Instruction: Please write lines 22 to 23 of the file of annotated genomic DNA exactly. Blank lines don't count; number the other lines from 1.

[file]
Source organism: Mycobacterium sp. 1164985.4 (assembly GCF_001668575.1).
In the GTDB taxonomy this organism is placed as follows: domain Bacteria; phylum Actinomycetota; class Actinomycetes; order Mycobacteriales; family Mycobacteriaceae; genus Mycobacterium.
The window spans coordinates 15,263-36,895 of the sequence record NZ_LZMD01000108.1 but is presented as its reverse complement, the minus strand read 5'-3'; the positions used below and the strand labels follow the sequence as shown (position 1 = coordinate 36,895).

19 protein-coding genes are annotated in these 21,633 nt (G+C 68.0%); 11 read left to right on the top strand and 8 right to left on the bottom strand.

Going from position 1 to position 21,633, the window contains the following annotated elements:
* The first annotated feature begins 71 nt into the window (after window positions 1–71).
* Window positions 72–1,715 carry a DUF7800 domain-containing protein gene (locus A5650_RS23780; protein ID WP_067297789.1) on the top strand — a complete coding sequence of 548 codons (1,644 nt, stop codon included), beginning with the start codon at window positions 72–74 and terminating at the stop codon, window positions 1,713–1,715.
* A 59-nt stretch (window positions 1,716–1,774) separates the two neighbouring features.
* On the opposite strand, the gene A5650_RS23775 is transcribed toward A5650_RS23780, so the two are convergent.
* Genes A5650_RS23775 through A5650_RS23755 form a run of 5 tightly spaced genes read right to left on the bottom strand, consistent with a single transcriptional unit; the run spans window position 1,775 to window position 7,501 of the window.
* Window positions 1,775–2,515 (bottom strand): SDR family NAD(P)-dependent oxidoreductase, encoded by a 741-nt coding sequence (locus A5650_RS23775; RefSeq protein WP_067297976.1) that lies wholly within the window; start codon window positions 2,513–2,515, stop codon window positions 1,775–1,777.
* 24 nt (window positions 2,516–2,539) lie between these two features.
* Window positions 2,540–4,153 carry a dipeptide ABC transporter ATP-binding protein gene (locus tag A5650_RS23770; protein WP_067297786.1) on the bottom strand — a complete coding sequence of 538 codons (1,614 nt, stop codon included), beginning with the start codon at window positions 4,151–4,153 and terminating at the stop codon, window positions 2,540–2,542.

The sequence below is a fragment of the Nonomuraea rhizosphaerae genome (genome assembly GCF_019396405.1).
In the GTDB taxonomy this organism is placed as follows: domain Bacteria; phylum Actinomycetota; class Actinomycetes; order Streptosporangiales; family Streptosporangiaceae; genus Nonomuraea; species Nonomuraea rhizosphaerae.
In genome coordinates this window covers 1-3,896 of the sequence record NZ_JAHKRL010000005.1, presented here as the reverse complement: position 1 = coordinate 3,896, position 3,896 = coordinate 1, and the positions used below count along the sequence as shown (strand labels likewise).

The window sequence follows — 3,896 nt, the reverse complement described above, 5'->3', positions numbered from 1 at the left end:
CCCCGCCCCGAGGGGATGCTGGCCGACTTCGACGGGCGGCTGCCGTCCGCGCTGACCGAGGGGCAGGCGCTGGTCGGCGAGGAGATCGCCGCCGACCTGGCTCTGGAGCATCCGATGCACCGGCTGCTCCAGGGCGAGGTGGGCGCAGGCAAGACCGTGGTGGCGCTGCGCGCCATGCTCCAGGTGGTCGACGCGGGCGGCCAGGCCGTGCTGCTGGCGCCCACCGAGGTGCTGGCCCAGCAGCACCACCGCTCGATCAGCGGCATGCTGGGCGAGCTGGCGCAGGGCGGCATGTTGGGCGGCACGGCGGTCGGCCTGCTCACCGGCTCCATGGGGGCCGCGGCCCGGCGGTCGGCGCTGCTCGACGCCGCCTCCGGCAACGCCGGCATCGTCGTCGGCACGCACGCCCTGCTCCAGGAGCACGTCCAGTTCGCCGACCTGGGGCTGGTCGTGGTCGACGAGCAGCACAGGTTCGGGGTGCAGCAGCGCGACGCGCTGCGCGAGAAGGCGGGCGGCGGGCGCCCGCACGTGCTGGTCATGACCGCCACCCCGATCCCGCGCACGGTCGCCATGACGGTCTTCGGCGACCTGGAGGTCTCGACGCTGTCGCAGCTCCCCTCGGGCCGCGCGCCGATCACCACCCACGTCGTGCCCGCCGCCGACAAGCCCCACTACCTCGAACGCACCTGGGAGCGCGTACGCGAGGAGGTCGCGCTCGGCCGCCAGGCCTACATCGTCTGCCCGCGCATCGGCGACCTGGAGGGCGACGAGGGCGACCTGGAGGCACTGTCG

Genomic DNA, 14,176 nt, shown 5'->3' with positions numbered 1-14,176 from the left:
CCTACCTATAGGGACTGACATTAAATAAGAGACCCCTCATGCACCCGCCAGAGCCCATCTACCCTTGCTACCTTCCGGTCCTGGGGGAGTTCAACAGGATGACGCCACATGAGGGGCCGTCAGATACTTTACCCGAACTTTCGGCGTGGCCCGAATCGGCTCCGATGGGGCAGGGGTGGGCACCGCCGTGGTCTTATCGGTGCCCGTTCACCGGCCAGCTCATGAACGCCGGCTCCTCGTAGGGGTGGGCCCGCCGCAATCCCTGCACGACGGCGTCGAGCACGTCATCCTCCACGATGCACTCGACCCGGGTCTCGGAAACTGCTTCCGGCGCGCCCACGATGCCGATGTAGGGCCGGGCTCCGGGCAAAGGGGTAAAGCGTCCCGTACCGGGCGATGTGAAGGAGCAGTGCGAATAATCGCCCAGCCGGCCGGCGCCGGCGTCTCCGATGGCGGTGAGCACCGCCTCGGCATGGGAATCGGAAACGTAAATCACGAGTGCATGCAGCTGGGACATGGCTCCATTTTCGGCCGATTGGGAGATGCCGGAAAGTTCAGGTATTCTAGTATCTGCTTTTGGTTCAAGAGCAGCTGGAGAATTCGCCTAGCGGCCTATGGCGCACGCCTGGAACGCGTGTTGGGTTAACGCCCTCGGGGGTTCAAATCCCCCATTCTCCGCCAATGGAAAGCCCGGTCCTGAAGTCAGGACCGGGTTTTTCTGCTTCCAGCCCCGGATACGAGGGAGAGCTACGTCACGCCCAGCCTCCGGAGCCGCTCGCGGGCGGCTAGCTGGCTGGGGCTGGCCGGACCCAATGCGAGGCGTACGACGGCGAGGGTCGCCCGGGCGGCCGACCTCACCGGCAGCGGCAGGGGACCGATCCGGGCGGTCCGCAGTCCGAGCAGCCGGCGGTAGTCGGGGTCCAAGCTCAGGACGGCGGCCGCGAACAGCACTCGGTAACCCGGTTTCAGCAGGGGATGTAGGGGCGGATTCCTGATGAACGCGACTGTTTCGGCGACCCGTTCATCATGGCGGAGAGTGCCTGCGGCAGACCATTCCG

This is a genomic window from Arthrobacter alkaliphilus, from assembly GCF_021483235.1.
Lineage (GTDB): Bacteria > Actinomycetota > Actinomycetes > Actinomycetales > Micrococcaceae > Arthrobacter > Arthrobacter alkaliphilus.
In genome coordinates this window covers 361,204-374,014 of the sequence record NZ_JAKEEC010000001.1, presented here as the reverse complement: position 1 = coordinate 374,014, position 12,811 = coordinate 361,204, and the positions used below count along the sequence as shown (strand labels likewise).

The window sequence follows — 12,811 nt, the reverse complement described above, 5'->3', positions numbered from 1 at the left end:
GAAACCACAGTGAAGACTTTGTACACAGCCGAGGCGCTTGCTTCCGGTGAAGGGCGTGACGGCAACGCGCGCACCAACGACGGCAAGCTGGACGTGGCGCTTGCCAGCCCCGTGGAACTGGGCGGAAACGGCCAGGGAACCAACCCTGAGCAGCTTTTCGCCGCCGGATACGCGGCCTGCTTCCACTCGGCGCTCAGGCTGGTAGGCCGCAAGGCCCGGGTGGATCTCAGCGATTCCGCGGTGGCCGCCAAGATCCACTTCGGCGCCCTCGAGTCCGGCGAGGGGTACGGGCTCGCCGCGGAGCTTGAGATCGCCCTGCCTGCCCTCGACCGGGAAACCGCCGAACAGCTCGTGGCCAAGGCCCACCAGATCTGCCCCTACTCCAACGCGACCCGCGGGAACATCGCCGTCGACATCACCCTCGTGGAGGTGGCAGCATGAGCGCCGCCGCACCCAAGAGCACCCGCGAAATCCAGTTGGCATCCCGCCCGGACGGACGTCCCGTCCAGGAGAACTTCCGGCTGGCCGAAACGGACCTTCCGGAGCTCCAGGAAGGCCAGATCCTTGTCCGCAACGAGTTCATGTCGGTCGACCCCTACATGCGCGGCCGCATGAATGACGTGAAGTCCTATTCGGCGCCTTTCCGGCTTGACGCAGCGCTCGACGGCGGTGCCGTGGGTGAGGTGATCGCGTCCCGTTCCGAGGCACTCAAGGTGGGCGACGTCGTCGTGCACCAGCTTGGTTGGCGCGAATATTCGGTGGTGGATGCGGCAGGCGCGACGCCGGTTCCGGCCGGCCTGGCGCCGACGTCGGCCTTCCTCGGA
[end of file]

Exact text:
Lineage (GTDB): Bacteria > Actinomycetota > Actinomycetes > Actinomycetales > Micrococcaceae > Arthrobacter > Arthrobacter alkaliphilus.
In genome coordinates this window covers 361,204-374,014 of the sequence record NZ_JAKEEC010000001.1, presented here as the reverse complement: position 1 = coordinate 374,014, position 12,811 = coordinate 361,204, and the positions used below count along the sequence as shown (strand labels likewise).